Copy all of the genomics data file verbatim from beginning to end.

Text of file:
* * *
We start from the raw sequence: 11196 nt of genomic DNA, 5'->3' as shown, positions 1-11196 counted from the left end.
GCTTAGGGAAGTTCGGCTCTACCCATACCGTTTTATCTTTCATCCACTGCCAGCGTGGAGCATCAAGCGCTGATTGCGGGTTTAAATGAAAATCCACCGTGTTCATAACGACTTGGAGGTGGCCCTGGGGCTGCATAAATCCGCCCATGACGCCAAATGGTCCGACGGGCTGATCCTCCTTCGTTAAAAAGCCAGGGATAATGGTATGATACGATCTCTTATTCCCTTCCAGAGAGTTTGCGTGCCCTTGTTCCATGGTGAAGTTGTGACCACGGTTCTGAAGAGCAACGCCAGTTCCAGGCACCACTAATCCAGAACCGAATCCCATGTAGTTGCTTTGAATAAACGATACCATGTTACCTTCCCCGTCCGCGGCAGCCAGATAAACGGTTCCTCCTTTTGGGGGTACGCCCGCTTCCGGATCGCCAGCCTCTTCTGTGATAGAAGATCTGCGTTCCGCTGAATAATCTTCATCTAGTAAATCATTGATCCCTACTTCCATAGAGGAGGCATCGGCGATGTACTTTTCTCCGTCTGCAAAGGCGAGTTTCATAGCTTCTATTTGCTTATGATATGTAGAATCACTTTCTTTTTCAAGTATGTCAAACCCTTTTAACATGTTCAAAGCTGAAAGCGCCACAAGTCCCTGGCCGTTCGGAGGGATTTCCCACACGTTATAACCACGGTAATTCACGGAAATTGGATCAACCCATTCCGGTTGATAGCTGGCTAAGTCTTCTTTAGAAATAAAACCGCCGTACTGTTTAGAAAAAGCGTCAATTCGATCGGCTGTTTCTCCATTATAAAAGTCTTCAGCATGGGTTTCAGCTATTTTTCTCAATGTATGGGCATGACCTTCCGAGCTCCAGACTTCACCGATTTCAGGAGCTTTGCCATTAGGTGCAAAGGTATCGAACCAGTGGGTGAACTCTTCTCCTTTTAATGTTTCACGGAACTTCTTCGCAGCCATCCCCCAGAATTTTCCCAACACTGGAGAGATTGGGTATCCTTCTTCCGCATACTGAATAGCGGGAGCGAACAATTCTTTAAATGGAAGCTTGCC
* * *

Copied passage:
We start from the raw sequence: 11196 nt of genomic DNA, 5'->3' as shown, positions 1-11196 counted from the left end.
GCTTAGGGAAGTTCGGCTCTACCCATACCGTTTTATCTTTCATCCACTGCCAGCGTGGAGCATCAAGCGCTGATTGCGGGTTTAAATGAAAATCCACCGTGTTCATAACGACTTGGAGGTGGCCCTGGGGCTGCATAAATCCGCCCATGACGCCAAATGGTCCGACGGGCTGATCCTCCTTCGTTAAAAAGCCAGGGATAATGGTATGATACGATCTCTTATTCCCTTCCAGAGAGTTTGCGTGCCCTTGTTCCATGGTGAAGTTGTGACCACGGTTCTGAAGAGCAACGCCAGTTCCAGGCACCACTAATCCAGAACCGAATCCCATGTAGTTGCTTTGAATAAACGATACCATGTTACCTTCCCCGTCCGCGGCAGCCAGATAAACGGTTCCTCCTTTTGGGGGTACGCCCGCTTCCGGATCGCCAGCCTCTTCTGTGATAGAAGATCTGCGTTCCGCTGAATAATCTTCATCTAGTAAATCATTGATCCCTACTTCCATAGAGGAGGCATCGGCGATGTACTTTTCTCCGTCTGCAAAGGCGAGTTTCATAGCTTCTATTTGCTTATGATATGTAGAATCACTTTCTTTTTCAAGTATGTCAAACCCTTTTAACATGTTCAAAGCTGAAAGCGCCACAAGTCCCTGGCCGTTCGGAGGGATTTCCCACACGTTATAACCACGGTAATTCACGGAAATTGGATCAACCCATTCCGGTTGATAGCTGGCTAAGTCTTCTTTAGAAATAAAACCGCCGTACTGTTTAGAAAAAGCGTCAATTCGATCGGCTGTTTCTCCATTATAAAAGTCTTCAGCATGGGTTTCAGCTATTTTTCTCAATGTATGGGCATGACCTTCCGAGCTCCAGACTTCACCGATTTCAGGAGCTTTGCCATTAGGTGCAAAGGTATCGAACCAGTGGGTGAACTCTTCTCCTTTTAATGTTTCACGGAACTTCTTCGCAGCCATCCCCCAGAATTTTCCCAACACTGGAGAGATTGGGTATCCTTCTTCCGCATACTGAATAGCGGGAGCGAACAATTCTTTAAATGGAAGCTTGCC